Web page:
Whilst I have been off work I have kept a close eye on activities in my garden. House Sparrows numbers have increased to c30 the young having fledged, the young being fed on the feeders by their attentive parents. Juvenile Great Tit and Blue Tit, up to seven Collared Dove and a Greenfinch are other regulars.
|(El Zorro II!)|
I have been putting out chopped apples but they have been scoffed the prime suspect being El Zorro who I managed to capture on camera during one of his raids. I'm glad to say this one survived his visit unlike the last fox to visit the garden.
I have had a Large White butterfly in the garden recently but not much else so far. I’m sure the buddleia will work its magic soon enough though.
On calm evenings I have put out a moth light (thanks Dodge) for a couple of hours a night and have started compiling a photo list of the moths that have been caught in the trap.
I have collected moths at Laguna Blanca Paraguay and being a moth novice have applied the same principles using a bed sheet at the back of the light to encourage these night time visitors to pop into the garden. I await my first low flying aircraft as the bulb may well bring down a plane at some point! The list of unidentified moths is growing but I’m sure I will get most of them nailed in the end.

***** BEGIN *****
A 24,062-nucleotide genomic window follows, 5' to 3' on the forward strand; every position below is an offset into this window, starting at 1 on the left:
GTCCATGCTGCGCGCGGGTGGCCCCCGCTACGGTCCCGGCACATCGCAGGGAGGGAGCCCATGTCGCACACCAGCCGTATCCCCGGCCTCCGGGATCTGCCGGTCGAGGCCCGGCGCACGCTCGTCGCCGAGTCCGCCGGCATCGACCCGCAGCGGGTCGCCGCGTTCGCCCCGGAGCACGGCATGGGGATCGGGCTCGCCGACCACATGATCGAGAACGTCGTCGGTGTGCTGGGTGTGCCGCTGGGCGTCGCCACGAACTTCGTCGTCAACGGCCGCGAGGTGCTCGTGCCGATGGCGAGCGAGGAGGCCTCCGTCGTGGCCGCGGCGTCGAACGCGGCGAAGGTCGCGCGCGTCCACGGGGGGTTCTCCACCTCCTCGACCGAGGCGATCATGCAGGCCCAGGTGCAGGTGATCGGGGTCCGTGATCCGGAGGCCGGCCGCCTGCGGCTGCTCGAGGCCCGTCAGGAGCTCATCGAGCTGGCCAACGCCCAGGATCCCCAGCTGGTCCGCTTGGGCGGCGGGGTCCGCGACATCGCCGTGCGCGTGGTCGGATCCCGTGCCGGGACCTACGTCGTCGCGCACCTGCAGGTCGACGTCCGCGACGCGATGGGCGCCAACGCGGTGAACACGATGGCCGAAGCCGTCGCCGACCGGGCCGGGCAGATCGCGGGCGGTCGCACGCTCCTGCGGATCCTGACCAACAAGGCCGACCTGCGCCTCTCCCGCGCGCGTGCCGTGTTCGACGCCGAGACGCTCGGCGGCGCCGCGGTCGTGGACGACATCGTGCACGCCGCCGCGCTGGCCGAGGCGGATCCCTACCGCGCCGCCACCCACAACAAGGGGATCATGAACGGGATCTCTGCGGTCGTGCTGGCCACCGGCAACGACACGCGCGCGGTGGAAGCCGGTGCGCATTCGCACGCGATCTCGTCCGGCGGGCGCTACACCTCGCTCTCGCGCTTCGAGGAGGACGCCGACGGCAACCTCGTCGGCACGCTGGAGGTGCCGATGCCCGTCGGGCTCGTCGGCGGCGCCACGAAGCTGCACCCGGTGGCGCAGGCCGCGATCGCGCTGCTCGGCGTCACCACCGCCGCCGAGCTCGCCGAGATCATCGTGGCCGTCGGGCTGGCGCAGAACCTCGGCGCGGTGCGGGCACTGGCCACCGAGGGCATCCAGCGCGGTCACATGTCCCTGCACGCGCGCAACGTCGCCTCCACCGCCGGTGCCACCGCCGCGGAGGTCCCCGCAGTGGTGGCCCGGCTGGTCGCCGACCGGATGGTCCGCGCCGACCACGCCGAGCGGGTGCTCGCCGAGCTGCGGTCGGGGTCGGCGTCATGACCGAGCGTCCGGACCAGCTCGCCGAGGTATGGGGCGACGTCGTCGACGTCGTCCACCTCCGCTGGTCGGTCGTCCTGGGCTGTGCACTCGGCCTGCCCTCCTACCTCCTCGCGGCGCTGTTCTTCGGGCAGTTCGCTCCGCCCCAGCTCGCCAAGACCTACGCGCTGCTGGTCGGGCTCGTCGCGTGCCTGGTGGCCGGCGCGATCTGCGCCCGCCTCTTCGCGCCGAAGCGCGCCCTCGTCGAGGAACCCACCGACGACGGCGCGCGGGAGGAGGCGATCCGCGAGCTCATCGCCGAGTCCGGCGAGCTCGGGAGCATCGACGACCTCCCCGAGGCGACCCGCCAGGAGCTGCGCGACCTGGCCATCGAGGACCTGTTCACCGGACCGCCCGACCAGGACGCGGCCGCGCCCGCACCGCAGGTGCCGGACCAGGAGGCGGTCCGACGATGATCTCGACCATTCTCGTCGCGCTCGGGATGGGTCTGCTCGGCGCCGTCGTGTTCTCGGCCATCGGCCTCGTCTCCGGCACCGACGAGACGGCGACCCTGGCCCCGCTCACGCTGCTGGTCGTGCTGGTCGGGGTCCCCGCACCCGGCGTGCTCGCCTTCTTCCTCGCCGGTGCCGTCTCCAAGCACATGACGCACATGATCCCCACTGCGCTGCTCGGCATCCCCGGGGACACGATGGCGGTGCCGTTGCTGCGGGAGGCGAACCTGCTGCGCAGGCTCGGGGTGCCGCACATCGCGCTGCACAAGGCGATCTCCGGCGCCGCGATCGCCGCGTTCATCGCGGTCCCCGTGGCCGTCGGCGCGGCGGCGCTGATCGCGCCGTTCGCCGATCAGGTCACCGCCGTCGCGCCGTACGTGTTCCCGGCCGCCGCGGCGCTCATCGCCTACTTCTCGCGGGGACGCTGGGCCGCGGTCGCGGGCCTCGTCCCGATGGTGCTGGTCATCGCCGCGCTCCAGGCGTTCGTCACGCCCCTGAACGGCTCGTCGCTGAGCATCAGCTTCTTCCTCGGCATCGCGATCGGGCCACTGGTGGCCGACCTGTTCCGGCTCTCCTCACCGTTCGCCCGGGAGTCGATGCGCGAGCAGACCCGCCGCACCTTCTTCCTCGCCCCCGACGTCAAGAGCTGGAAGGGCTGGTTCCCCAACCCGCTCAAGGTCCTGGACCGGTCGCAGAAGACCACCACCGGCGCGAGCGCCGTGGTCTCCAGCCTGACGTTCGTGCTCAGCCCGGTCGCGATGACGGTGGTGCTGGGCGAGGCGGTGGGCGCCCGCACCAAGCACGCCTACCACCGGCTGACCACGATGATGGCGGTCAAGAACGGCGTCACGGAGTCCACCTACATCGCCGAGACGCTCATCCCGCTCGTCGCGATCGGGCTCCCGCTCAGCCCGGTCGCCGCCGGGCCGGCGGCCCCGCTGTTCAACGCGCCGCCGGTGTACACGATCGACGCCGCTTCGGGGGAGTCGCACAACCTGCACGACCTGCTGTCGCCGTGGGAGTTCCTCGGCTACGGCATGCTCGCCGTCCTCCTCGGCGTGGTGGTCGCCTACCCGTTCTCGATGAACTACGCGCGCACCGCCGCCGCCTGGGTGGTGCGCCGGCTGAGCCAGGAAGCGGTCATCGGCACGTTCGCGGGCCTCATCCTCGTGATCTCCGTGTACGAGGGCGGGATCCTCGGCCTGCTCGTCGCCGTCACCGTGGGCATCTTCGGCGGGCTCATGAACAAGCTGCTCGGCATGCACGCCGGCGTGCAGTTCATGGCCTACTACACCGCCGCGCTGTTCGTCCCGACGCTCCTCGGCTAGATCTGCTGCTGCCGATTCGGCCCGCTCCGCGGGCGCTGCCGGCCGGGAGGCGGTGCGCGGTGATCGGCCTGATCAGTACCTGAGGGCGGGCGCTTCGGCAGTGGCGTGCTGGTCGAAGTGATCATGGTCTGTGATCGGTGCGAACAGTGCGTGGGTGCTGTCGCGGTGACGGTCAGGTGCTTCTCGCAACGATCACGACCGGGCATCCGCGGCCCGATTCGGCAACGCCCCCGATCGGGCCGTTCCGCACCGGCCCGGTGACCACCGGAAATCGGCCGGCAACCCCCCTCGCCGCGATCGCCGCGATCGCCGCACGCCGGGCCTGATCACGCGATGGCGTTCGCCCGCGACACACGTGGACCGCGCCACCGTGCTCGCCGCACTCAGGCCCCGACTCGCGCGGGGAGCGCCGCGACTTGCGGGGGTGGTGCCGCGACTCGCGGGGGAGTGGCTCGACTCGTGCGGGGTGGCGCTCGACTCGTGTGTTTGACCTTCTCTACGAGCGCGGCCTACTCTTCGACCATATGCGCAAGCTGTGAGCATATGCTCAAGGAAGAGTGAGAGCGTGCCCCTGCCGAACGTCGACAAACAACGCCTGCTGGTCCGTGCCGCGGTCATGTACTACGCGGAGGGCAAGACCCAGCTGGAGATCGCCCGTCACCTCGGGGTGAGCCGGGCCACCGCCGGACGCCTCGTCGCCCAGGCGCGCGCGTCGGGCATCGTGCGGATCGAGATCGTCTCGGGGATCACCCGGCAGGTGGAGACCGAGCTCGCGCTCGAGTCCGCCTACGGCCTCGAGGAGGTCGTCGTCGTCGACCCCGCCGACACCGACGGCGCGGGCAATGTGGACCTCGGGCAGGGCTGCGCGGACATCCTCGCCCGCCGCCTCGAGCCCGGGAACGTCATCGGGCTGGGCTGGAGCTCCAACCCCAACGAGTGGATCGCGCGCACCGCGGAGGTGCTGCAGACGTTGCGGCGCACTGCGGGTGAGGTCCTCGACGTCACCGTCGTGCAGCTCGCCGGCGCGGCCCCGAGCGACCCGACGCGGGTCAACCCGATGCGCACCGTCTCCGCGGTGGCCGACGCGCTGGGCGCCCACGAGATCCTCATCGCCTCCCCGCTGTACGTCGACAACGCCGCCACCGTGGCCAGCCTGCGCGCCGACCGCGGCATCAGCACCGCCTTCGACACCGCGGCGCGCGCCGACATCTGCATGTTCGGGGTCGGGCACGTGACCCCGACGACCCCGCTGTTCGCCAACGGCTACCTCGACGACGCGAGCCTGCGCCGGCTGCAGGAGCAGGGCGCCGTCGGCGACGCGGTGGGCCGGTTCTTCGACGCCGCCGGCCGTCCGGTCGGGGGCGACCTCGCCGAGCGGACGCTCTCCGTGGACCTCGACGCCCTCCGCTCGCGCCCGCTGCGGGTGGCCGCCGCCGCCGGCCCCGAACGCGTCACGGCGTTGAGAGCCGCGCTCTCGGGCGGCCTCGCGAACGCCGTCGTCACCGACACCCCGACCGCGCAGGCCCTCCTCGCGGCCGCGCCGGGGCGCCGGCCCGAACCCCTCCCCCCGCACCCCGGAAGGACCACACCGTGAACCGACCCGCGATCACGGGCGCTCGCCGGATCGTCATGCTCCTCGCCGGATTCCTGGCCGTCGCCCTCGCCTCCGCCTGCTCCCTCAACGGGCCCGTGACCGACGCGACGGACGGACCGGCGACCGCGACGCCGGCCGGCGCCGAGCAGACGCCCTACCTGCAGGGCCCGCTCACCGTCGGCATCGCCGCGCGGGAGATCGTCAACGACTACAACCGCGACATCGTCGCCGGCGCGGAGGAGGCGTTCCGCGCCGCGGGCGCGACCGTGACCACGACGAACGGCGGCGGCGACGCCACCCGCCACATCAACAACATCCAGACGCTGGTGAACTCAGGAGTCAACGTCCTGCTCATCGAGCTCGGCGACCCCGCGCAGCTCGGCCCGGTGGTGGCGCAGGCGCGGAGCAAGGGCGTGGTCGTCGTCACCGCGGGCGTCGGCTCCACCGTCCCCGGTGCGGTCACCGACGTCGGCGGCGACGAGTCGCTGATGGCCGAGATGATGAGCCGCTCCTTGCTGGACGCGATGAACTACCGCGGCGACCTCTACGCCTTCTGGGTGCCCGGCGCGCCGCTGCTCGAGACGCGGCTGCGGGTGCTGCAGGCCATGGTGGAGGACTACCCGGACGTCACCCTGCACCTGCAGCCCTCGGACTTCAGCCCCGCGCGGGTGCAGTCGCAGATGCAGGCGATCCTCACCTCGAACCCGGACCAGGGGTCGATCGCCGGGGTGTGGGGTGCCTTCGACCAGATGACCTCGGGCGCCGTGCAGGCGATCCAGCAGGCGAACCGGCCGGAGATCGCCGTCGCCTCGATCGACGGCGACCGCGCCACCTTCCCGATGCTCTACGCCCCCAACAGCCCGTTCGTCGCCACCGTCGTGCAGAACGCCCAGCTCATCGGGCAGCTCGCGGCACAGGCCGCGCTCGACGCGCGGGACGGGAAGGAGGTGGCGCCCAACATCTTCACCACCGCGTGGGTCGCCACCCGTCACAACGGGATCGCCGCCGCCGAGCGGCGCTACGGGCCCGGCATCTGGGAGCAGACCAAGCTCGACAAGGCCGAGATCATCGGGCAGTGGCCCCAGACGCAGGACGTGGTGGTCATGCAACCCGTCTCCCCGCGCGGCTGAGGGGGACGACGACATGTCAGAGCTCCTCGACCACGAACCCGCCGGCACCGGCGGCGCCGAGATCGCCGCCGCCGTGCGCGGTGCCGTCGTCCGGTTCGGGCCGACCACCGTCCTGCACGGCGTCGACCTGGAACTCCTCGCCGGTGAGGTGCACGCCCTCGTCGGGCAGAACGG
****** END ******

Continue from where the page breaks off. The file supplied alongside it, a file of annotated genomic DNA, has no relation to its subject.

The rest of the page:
The Brimstone (Opisthograptis luteolata) which is common is the most obvious visitor but has only been seen on the light one evening.
Three White Ermine (Spilosoma lubricipeda) which is common I consider to be the most striking moth so far but it is early days in my world of mothlighting.
The Garden Carpet (Xanthorhoe fluctuate) which is common is similarly black and white in colour but does not have the same appeal.
All these moths have to endure is a night in my fridge a bit of paparazzi macro photography the next morning courtesy of Nikon Coolpix P6000 and then they are released.